Waterford Central Library had a homecoming of sorts for Waterford-born author Aingeala Flannery.
Former broadcaster and journalist, Aingeala was there for a very special talk about her wonderful debut book ‘The Amusements’ – a darkly funny, astutely observed, vivid love letter to Tramore.
The book follows different Tramore families over the years as they grapple with betrayals, disaster and petty grievances.
Speaking with Senior Executive Librarian Mary Conway, she spoke about the genesis of her first novel, and the influence of her Waterford connection.
Aingeala regaled the audience with tales of Tramore, writing, and story-telling.
She said: “With Tramore I didn’t need to do a huge amount of research. My mam lives in Tramore, I spend a lot of time down here.
“Because my mother lives there I spend a lot of time on my own walking around there and that kind of gives you the position of the observer, of being outside but understanding what you’re seeing.
“I don’t feel like a tourist, I was born in Waterford and lived here until I was 8 or 10. My family are all down here. So when I walk around I can feel like I’m a local but I’m not.”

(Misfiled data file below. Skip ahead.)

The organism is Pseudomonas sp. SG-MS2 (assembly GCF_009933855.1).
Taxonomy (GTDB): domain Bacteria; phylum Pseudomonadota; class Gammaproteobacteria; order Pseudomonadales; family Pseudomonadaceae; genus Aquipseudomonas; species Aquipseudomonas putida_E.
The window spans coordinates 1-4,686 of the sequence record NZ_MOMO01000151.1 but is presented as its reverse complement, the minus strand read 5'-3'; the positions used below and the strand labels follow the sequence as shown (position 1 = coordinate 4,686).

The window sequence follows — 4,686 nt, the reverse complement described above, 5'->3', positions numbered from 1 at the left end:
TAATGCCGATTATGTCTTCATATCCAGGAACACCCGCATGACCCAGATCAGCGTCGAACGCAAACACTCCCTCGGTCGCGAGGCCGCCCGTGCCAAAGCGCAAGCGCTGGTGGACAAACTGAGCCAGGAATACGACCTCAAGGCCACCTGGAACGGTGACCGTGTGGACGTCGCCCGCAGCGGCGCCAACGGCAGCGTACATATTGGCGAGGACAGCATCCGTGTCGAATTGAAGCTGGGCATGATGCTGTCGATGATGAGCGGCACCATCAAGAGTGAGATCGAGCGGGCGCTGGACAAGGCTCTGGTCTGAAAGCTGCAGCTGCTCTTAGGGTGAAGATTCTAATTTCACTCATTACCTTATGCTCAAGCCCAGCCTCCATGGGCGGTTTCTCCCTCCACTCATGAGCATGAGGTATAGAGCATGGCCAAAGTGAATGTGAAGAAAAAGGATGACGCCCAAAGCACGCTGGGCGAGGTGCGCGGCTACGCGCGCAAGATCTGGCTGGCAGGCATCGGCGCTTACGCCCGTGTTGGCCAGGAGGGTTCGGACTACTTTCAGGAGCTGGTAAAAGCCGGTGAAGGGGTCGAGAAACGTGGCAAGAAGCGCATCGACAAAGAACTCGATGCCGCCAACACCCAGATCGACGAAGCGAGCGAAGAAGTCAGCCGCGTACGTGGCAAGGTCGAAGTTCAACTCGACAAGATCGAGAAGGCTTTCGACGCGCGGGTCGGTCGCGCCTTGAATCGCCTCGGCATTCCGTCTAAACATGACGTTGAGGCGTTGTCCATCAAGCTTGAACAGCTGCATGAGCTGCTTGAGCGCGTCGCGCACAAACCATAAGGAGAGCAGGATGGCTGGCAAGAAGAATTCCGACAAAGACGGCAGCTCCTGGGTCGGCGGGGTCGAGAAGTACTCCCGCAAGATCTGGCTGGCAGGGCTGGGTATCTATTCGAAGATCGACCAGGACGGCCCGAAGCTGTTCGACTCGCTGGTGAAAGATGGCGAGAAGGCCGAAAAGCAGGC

When asked what specifically inspired setting the novel in Tramore, Aingeala spoke about a powerful short story by author William Trevor.
She said: “I read ‘Honeymoon in Tramore’ when I was in Tramore about eight years ago. I love William Trevor; I really think as short story writers go, he is the master of the epiphany and ‘Honeymoon in Tramore’ is a really good example of that.
“The epiphany is him realising the extent of the deceit, it’s so credibly vivid. I thought ‘no one’s ever written about Tramore. That can’t be true but in fiction.”
“You get that sense when you go into a town that a lot has happened here.”
Aingeala was the latest speaker at Waterford Libraries current series of talks with renowned writers. She touched on the importance of libraries in her own work, saying: “You know I love libraries. I’m on Libraries Ireland all the time. I always have 10 or 12 books out, I order them and pick them up from my local library.”
Speaking after the event, Mary said: “We were delighted to welcome Aingeala to Central Library and she told us many entertaining stories relating to The Amusements and gave a beautiful reading of her work to the enthralled audience.”
Aingeala’s “The Amusements” is available from Central Library and The Book Centre.